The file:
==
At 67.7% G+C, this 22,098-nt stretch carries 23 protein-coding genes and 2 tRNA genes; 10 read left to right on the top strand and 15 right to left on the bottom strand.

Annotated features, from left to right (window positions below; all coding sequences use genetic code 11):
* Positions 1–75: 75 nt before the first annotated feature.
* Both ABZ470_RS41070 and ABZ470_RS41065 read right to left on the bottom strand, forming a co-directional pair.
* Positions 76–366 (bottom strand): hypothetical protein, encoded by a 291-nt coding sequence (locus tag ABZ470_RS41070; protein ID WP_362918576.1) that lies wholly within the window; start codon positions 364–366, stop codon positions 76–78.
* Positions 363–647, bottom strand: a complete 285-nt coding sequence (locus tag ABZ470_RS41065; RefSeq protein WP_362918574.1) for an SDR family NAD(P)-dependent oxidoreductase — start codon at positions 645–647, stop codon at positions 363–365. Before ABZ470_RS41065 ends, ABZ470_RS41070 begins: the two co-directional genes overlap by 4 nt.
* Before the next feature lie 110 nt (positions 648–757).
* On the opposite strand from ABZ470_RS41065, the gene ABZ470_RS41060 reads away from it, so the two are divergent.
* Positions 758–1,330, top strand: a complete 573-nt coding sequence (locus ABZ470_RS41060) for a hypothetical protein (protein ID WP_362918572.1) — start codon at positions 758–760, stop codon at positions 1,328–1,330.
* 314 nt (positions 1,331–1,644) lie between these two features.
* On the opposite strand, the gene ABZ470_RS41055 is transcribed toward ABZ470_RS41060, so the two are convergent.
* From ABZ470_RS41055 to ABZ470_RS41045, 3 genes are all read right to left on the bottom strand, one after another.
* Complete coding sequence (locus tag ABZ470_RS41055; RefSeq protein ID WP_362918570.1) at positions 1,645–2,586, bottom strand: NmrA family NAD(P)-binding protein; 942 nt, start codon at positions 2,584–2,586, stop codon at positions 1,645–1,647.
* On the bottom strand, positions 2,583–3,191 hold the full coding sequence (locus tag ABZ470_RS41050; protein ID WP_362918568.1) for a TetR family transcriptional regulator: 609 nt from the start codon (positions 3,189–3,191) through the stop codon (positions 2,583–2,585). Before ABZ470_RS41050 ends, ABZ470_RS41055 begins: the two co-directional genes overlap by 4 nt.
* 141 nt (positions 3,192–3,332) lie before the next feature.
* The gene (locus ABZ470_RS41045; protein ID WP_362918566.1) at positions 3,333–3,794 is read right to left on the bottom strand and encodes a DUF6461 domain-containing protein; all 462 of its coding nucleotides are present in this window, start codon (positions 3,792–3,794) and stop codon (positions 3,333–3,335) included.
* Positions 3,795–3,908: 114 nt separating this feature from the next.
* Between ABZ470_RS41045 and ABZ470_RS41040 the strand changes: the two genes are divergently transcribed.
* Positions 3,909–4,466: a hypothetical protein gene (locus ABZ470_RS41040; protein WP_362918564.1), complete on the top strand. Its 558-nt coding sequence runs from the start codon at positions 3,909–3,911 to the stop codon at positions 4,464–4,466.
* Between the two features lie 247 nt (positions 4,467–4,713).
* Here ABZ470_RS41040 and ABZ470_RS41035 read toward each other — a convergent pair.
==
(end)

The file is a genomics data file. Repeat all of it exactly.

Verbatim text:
At 67.7% G+C, this 22,098-nt stretch carries 23 protein-coding genes and 2 tRNA genes; 10 read left to right on the top strand and 15 right to left on the bottom strand.

Annotated features, from left to right (window positions below; all coding sequences use genetic code 11):
* Positions 1–75: 75 nt before the first annotated feature.
* Both ABZ470_RS41070 and ABZ470_RS41065 read right to left on the bottom strand, forming a co-directional pair.
* Positions 76–366 (bottom strand): hypothetical protein, encoded by a 291-nt coding sequence (locus tag ABZ470_RS41070; protein ID WP_362918576.1) that lies wholly within the window; start codon positions 364–366, stop codon positions 76–78.
* Positions 363–647, bottom strand: a complete 285-nt coding sequence (locus tag ABZ470_RS41065; RefSeq protein WP_362918574.1) for an SDR family NAD(P)-dependent oxidoreductase — start codon at positions 645–647, stop codon at positions 363–365. Before ABZ470_RS41065 ends, ABZ470_RS41070 begins: the two co-directional genes overlap by 4 nt.
* Before the next feature lie 110 nt (positions 648–757).
* On the opposite strand from ABZ470_RS41065, the gene ABZ470_RS41060 reads away from it, so the two are divergent.
* Positions 758–1,330, top strand: a complete 573-nt coding sequence (locus ABZ470_RS41060) for a hypothetical protein (protein ID WP_362918572.1) — start codon at positions 758–760, stop codon at positions 1,328–1,330.
* 314 nt (positions 1,331–1,644) lie between these two features.
* On the opposite strand, the gene ABZ470_RS41055 is transcribed toward ABZ470_RS41060, so the two are convergent.
* From ABZ470_RS41055 to ABZ470_RS41045, 3 genes are all read right to left on the bottom strand, one after another.
* Complete coding sequence (locus tag ABZ470_RS41055; RefSeq protein ID WP_362918570.1) at positions 1,645–2,586, bottom strand: NmrA family NAD(P)-binding protein; 942 nt, start codon at positions 2,584–2,586, stop codon at positions 1,645–1,647.
* On the bottom strand, positions 2,583–3,191 hold the full coding sequence (locus tag ABZ470_RS41050; protein ID WP_362918568.1) for a TetR family transcriptional regulator: 609 nt from the start codon (positions 3,189–3,191) through the stop codon (positions 2,583–2,585). Before ABZ470_RS41050 ends, ABZ470_RS41055 begins: the two co-directional genes overlap by 4 nt.
* 141 nt (positions 3,192–3,332) lie before the next feature.
* The gene (locus ABZ470_RS41045; protein ID WP_362918566.1) at positions 3,333–3,794 is read right to left on the bottom strand and encodes a DUF6461 domain-containing protein; all 462 of its coding nucleotides are present in this window, start codon (positions 3,792–3,794) and stop codon (positions 3,333–3,335) included.
* Positions 3,795–3,908: 114 nt separating this feature from the next.
* Between ABZ470_RS41045 and ABZ470_RS41040 the strand changes: the two genes are divergently transcribed.
* Positions 3,909–4,466: a hypothetical protein gene (locus ABZ470_RS41040; protein WP_362918564.1), complete on the top strand. Its 558-nt coding sequence runs from the start codon at positions 3,909–3,911 to the stop codon at positions 4,464–4,466.
* Between the two features lie 247 nt (positions 4,467–4,713).
* Here ABZ470_RS41040 and ABZ470_RS41035 read toward each other — a convergent pair.